Black San Antonio Men Explain What It's Like 'Living In My Skin'
San Antonio’s PBS station KLRN has produced a new documentary project called "Living In My Skin" that will premiere on Feb. 2. The two-part project includes interviews with more than 30 Black men and boys in San Antonio.
The premise of "Living in My Skin" came from a conversation between its co-executive producers Seymour Battle, Lionel Sosa and Brandon Logan. Sosa quotes Logan as having said: “Let me tell you about the daily battles of living in my skin.”
Those words really stuck with Sosa, a lifelong San Antonian who ran his own marketing firm, has been on the board of PBS and now selects marketing projects he’s interested in.
Battle said their conversation went on a while, and took some deep turns.
“Lionel asked some very genuine questions that led to a dialog, really in depth dialog about racial conditions that are in the city,” Battle said.
That conversation was the spawning grounds for "Living in My Skin." The project’s style is pretty basic: Black men talking about their experiences living in San Antonio. Things that white people don’t even consider. Here’s one from Paul Foster:
“He said, 'My wife reminded me that because you’re Black and I’m white, you don’t have the privilege of firing me,'” Foster said.
The two half-hour documentaries are primarily these men’s faces over a black background with angular lighting. Since there’s little but their faces to see, your attention becomes laser focused on what they’re saying. Here’s Clarence “Reggie” Williams on a conclusion he’s come to over the years:
“If somebody has a problem with my skin, it’s their problem. It’s not mine,” Williams said.
Seymour Battle says putting a microphone in front of Black men caused him to see things he never expected to, and expanded the breadth of the project.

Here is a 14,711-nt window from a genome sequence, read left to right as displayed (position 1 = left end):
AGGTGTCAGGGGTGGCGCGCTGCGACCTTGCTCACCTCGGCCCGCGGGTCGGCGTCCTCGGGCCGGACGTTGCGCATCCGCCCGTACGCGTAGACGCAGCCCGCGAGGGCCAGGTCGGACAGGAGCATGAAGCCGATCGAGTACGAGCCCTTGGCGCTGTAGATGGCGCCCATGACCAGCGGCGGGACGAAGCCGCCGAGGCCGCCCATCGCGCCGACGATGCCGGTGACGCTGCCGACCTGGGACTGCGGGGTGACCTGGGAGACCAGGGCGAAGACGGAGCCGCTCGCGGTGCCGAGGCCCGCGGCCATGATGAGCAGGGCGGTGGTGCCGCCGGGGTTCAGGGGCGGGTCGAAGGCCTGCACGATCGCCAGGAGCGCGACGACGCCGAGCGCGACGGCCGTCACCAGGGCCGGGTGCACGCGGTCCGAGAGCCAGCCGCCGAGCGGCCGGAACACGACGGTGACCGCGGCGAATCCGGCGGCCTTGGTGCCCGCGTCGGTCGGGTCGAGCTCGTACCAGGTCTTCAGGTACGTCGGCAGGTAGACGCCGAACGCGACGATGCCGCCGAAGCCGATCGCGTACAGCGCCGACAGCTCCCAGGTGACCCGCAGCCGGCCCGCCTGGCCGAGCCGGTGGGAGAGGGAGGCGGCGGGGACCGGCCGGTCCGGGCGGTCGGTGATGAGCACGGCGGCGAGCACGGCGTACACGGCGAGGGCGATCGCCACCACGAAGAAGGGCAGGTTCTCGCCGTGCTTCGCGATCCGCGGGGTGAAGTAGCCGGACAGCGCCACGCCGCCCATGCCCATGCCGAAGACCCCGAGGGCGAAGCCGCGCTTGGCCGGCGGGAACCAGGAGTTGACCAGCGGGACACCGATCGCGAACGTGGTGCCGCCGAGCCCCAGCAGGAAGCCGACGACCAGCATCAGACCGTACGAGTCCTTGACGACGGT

“Completely unexpected, I would say. And the project has taken off and gone places to a level that we didn't expect,” Battle said.
But then by contrast, in person after person those Black experiences had some universal elements. Eliot Paulk pointed one out.
“There’s about 50 masks we have to wear daily. If you talk to any Black person they’ll tell you,” he said with a voice full of emotion.
Battle said he thinks our divisions don’t just keep us physically separate. Our perspectives hardly even overlap.
“A lot of what we see that happens today is people have a hard time being empathetic and understanding because we all live in our own respective life bubbles and we operate in those,” he said.
Of all the stories told, the ones that really got to Battle are from the young people, like this thought from Robert Melvin, Jr.
“You’re not living a good life if what other people say affects how you act, and how you feel,” he said.
Battle said hearing from young people speak about experiences he had 20 years ago when he was young was daunting.
“Those are really heart-wrenching to me and speak to speak to the issues we still have today that we have to work on,” Battle said.
You can hear the first of the two-part series Tuesday, Feb. 2, at 8 p.m. on KLRN. Part two will air Feb. 9 at 8 p.m.
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